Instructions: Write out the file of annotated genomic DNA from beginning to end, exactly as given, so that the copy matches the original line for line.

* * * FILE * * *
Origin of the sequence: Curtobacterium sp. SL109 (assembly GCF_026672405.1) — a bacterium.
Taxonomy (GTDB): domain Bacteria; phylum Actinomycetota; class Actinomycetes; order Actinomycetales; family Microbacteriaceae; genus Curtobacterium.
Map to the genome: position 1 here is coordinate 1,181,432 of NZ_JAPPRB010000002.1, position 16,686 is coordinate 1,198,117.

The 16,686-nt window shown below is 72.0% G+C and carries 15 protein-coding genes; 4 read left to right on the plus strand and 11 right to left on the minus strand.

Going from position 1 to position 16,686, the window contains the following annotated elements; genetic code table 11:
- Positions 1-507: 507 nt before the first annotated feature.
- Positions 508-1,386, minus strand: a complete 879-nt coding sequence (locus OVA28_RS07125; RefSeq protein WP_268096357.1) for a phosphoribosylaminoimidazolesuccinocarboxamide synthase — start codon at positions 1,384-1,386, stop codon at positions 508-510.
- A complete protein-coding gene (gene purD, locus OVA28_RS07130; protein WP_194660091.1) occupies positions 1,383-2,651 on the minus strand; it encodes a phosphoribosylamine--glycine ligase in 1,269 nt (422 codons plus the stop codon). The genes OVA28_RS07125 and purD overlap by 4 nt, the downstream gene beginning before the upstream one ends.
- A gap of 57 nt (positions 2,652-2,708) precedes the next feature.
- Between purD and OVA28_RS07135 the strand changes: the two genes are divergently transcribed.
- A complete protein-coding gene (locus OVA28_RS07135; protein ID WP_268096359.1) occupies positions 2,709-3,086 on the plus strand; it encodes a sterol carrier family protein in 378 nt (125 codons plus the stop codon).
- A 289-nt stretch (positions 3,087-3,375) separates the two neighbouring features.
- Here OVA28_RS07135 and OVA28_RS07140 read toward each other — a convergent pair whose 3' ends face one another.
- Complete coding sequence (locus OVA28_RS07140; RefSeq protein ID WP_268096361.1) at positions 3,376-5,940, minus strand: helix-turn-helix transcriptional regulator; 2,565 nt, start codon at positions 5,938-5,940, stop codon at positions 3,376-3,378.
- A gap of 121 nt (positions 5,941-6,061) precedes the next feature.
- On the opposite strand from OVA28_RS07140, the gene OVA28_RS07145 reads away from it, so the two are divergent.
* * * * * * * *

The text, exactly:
Origin of the sequence: Curtobacterium sp. SL109 (assembly GCF_026672405.1) — a bacterium.
Taxonomy (GTDB): domain Bacteria; phylum Actinomycetota; class Actinomycetes; order Actinomycetales; family Microbacteriaceae; genus Curtobacterium.
Map to the genome: position 1 here is coordinate 1,181,432 of NZ_JAPPRB010000002.1, position 16,686 is coordinate 1,198,117.

The 16,686-nt window shown below is 72.0% G+C and carries 15 protein-coding genes; 4 read left to right on the plus strand and 11 right to left on the minus strand.

Going from position 1 to position 16,686, the window contains the following annotated elements; genetic code table 11:
- Positions 1-507: 507 nt before the first annotated feature.
- Positions 508-1,386, minus strand: a complete 879-nt coding sequence (locus OVA28_RS07125; RefSeq protein WP_268096357.1) for a phosphoribosylaminoimidazolesuccinocarboxamide synthase — start codon at positions 1,384-1,386, stop codon at positions 508-510.
- A complete protein-coding gene (gene purD, locus OVA28_RS07130; protein WP_194660091.1) occupies positions 1,383-2,651 on the minus strand; it encodes a phosphoribosylamine--glycine ligase in 1,269 nt (422 codons plus the stop codon). The genes OVA28_RS07125 and purD overlap by 4 nt, the downstream gene beginning before the upstream one ends.
- A gap of 57 nt (positions 2,652-2,708) precedes the next feature.
- Between purD and OVA28_RS07135 the strand changes: the two genes are divergently transcribed.
- A complete protein-coding gene (locus OVA28_RS07135; protein ID WP_268096359.1) occupies positions 2,709-3,086 on the plus strand; it encodes a sterol carrier family protein in 378 nt (125 codons plus the stop codon).
- A 289-nt stretch (positions 3,087-3,375) separates the two neighbouring features.
- Here OVA28_RS07135 and OVA28_RS07140 read toward each other — a convergent pair whose 3' ends face one another.
- Complete coding sequence (locus OVA28_RS07140; RefSeq protein ID WP_268096361.1) at positions 3,376-5,940, minus strand: helix-turn-helix transcriptional regulator; 2,565 nt, start codon at positions 5,938-5,940, stop codon at positions 3,376-3,378.
- A gap of 121 nt (positions 5,941-6,061) precedes the next feature.
- On the opposite strand from OVA28_RS07140, the gene OVA28_RS07145 reads away from it, so the two are divergent.